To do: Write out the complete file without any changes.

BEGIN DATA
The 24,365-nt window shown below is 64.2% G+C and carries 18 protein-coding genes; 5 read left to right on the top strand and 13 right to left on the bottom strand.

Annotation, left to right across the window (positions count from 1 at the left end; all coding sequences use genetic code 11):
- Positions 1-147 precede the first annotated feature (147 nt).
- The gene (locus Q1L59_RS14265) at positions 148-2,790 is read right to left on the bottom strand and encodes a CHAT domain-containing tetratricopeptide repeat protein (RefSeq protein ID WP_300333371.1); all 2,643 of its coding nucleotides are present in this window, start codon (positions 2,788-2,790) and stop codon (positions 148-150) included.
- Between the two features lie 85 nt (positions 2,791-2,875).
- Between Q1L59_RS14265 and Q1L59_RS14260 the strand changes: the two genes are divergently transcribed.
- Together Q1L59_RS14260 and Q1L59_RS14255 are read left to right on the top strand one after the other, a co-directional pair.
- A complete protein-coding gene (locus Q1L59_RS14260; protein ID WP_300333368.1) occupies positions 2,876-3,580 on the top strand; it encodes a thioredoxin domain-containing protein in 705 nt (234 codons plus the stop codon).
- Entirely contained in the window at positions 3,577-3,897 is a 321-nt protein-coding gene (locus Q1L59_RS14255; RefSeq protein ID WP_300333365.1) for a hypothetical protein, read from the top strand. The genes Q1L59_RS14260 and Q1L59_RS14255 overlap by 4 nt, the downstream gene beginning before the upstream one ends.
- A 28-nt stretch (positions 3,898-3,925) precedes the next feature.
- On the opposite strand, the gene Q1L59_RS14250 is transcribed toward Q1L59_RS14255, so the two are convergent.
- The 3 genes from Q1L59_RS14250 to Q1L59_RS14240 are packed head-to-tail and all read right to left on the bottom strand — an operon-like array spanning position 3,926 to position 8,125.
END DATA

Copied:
The 24,365-nt window shown below is 64.2% G+C and carries 18 protein-coding genes; 5 read left to right on the top strand and 13 right to left on the bottom strand.

Annotation, left to right across the window (positions count from 1 at the left end; all coding sequences use genetic code 11):
- Positions 1-147 precede the first annotated feature (147 nt).
- The gene (locus Q1L59_RS14265) at positions 148-2,790 is read right to left on the bottom strand and encodes a CHAT domain-containing tetratricopeptide repeat protein (RefSeq protein ID WP_300333371.1); all 2,643 of its coding nucleotides are present in this window, start codon (positions 2,788-2,790) and stop codon (positions 148-150) included.
- Between the two features lie 85 nt (positions 2,791-2,875).
- Between Q1L59_RS14265 and Q1L59_RS14260 the strand changes: the two genes are divergently transcribed.
- Together Q1L59_RS14260 and Q1L59_RS14255 are read left to right on the top strand one after the other, a co-directional pair.
- A complete protein-coding gene (locus Q1L59_RS14260; protein ID WP_300333368.1) occupies positions 2,876-3,580 on the top strand; it encodes a thioredoxin domain-containing protein in 705 nt (234 codons plus the stop codon).
- Entirely contained in the window at positions 3,577-3,897 is a 321-nt protein-coding gene (locus Q1L59_RS14255; RefSeq protein ID WP_300333365.1) for a hypothetical protein, read from the top strand. The genes Q1L59_RS14260 and Q1L59_RS14255 overlap by 4 nt, the downstream gene beginning before the upstream one ends.
- A 28-nt stretch (positions 3,898-3,925) precedes the next feature.
- On the opposite strand, the gene Q1L59_RS14250 is transcribed toward Q1L59_RS14255, so the two are convergent.
- The 3 genes from Q1L59_RS14250 to Q1L59_RS14240 are packed head-to-tail and all read right to left on the bottom strand — an operon-like array spanning position 3,926 to position 8,125.